‘No Safe Spa­ces’: Carolla, Prager take on cod­dled stu­dents in new film

The Washington Times Daily - - NATION - BY BRAD­FORD RICHARDSON

Con­ser­va­tive colum­nist Dennis Prager and me­dia per­son­al­ity Adam Carolla are mak­ing a movie to ex­pose the griev­ance cul­ture, il­lib­eral at­ti­tude to­ward free speech and “safe spa­ces” that have un­der­mined the in­tel­lec­tual foun­da­tions of uni­ver­si­ties.

Set to be re­leased in mid-2018, “No Safe Spa­ces” will fol­low the un­likely duo to col­leges across the coun­try, where they will in­ter­view stu­dents, pro­fes­sors, pun­dits and those per­son­ally af­fected by the il­lib­er­al­ism run­ning ram­pant in academia to get to the heart of what ails U.S. cam­puses.

Mr. Prager, the na­tion­ally syn­di­cated ra­dio host of “The Dennis Prager Show,” said the pur­pose of the fea­ture-length film is to doc­u­ment the “de­cline of the uni­ver­sity as an in­tel­lec­tu­ally se­ri­ous place.”

“The in­fan­tiliza­tion of stu­dents is seem­ingly their goal,” Mr. Prager told The Wash­ing­ton Times. “With safe spa­ces, stu­dents can re­treat to PlayDoh, stuffed an­i­mals and movies of frol­ick­ing kit­tens if some­thing dis­turbs them at the cam­pus in­tel­lec­tu­ally.”

He said the film is “very needed, be­cause only a small part of Amer­ica knows what’s re­ally go­ing on.”

Mr. Carolla, a co­me­dian who hosts the pop­u­lar “The Adam Carolla Show” podcast, and Mr. Prager al­ready have spo­ken to­gether at sev­eral cam­puses — in­clud­ing at Cal­i­for­nia State Uni­ver­sity, Northridge last year, where they ini­tially had been dis­in­vited be­fore get­ting their lawyers in­volved.

They plan to screen the movie on a tour through Amer­ica’s uni­ver­si­ties upon its re­lease.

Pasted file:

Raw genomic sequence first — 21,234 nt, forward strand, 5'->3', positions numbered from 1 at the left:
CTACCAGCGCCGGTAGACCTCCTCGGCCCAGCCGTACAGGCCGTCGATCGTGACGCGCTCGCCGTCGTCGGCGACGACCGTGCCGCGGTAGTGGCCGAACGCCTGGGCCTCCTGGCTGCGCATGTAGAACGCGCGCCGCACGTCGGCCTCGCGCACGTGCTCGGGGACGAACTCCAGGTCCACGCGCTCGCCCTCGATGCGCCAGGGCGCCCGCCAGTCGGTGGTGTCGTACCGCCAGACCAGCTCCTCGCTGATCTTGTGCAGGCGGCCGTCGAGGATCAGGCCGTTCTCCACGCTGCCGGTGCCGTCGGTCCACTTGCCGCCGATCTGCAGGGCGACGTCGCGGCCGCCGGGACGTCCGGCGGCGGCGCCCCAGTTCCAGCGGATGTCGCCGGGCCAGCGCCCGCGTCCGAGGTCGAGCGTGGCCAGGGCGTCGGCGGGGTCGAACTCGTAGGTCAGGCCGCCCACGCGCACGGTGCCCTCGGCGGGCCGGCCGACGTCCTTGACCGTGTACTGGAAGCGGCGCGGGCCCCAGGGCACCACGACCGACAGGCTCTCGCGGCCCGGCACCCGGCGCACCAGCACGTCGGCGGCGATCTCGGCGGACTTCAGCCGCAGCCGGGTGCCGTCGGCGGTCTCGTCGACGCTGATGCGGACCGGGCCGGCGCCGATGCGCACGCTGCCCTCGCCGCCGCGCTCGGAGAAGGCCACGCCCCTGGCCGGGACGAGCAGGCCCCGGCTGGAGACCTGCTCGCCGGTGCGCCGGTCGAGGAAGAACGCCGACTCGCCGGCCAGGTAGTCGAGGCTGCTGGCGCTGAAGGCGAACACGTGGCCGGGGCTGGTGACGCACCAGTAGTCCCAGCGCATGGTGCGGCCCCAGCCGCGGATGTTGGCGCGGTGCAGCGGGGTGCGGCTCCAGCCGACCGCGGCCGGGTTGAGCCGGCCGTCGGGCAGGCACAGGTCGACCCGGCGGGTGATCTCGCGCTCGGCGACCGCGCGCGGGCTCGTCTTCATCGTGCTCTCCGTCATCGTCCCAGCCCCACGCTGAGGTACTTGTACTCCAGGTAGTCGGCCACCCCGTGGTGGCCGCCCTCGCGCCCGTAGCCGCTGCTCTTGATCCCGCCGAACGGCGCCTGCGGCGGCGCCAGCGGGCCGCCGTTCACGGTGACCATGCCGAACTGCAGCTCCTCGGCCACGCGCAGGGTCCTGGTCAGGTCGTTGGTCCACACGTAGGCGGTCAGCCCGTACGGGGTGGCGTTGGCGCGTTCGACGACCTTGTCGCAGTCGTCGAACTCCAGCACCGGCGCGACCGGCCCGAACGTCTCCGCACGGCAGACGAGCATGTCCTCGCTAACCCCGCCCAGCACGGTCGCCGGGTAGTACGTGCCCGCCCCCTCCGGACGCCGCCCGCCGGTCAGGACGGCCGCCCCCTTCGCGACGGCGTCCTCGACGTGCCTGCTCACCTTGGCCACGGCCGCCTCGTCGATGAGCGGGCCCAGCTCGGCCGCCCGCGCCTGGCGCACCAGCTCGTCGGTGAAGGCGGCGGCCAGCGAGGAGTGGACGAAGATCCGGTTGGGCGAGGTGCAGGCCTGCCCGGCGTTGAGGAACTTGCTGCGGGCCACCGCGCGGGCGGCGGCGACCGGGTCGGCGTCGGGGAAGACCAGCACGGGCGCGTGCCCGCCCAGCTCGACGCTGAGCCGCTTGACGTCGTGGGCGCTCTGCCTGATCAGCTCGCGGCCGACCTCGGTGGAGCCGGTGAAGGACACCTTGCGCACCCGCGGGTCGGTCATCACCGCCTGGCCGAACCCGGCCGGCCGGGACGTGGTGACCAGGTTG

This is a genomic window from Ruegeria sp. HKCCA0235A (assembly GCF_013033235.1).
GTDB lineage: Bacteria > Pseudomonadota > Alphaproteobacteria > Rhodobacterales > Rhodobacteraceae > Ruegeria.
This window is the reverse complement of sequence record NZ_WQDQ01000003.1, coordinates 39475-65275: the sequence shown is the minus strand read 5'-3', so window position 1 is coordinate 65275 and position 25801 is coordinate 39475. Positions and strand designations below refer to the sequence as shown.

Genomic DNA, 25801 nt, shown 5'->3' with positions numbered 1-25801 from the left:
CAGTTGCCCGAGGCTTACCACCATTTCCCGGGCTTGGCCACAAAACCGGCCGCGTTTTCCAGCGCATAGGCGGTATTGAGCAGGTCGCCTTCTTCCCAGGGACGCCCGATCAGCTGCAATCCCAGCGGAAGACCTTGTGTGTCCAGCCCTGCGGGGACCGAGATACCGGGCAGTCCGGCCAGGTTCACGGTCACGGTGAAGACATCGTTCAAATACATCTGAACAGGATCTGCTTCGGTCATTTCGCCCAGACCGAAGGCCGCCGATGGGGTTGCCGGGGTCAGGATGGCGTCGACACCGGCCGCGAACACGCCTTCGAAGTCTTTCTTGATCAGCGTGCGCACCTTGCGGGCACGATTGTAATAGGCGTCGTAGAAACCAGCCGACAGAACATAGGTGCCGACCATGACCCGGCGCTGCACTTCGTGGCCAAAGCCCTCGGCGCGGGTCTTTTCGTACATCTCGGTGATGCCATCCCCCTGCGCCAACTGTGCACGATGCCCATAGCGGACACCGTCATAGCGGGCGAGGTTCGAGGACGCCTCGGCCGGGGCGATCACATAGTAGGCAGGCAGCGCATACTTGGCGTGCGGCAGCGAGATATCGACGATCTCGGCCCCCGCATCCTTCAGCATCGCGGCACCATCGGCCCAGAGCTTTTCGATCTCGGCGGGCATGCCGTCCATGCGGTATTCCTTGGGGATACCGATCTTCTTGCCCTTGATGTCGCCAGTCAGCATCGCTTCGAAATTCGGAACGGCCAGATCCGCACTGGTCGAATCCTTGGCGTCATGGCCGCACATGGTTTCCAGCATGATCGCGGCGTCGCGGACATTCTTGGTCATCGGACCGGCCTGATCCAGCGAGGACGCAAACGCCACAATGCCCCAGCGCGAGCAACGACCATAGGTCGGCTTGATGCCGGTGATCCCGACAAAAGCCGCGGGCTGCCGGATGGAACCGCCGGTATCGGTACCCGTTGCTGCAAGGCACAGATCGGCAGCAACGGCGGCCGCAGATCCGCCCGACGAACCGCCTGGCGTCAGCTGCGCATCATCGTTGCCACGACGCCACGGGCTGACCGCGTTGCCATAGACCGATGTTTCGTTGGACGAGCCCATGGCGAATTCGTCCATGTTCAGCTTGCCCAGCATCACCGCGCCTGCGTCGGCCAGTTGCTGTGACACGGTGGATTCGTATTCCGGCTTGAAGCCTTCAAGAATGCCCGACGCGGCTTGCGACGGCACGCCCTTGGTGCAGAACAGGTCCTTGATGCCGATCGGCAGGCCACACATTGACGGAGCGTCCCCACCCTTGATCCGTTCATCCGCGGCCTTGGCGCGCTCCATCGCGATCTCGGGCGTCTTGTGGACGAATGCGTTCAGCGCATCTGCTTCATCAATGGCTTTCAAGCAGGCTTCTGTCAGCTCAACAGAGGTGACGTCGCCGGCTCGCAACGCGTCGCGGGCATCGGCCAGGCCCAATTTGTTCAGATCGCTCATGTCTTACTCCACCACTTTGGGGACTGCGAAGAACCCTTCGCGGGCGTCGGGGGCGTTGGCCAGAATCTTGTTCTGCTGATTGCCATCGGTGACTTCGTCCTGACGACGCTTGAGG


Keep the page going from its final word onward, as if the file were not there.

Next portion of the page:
An Indiegogo crowd­fund­ing cam­paign launched to fi­nance the pro­ject has raised more than $200,000 in less than two weeks.

The film also will high­light the dras­ti­cally dif­fer­ent back­grounds that Mr. Prager and Mr. Carolla have come from to ar­rive at their sim­i­lar world­views.

“We’re very much kin­dred spir­its, even though our back­grounds are al­most dif­fer­ent plan­ets,” Mr. Prager said. “I come from a re­li­gious, Jewish fam­ily from New York, and he comes from an athe­ist, Ital­ian fam­ily from South­ern Cal­i­for­nia. He was a la­borer; I was al­ways in the in­tel­lec­tual world.”

What the co­me­dian and the in­tel­lec­tual have in com­mon is “com­mon sense,” Mr. Prager said — and that’s ex­actly what academia lacks.

“There’s no com­mon sense on our cam­puses,” he said. “When I was a stu­dent, we were told that men and women are ba­si­cally the same. That’s anti-com­mon sense. The per­son who says that has an ide­ol­ogy that trumps re­al­ity. To me, that’s the def­i­ni­tion of left­ism: ide­ol­ogy trump­ing re­al­ity.”

Con­ser­va­tives ven­tur­ing to speak on col­lege cam­puses have re­ceived mixed re­cep­tions from their stu­dent in­ter­locu­tors. Ear­lier this year, the prospect of a lec­ture by for­mer Bre­it­bart editor Milo Yiannopou­los caused stu­dents at the Uni­ver­sity of Cal­i­for­nia, Berke­ley to riot and set the cam­pus on fire.

Mr. Prager said he wants to bring the film di­rectly to stu­dents in or­der to “change minds.”

“That’s my in­tent,” he said. “I shock the guys, these stu­dents on the left, be­cause they have been told con­ser­va­tives are less in­tel­li­gent than they, less in­tel­lec­tual than they, less moral than they, and then I show up and am ap­par­ently not less in­tel­lec­tual or less moral. And, even, per­ish the thought, nice. So I love go­ing to col­lege cam­puses, but I have a very dif­fer­ent aim than some.”

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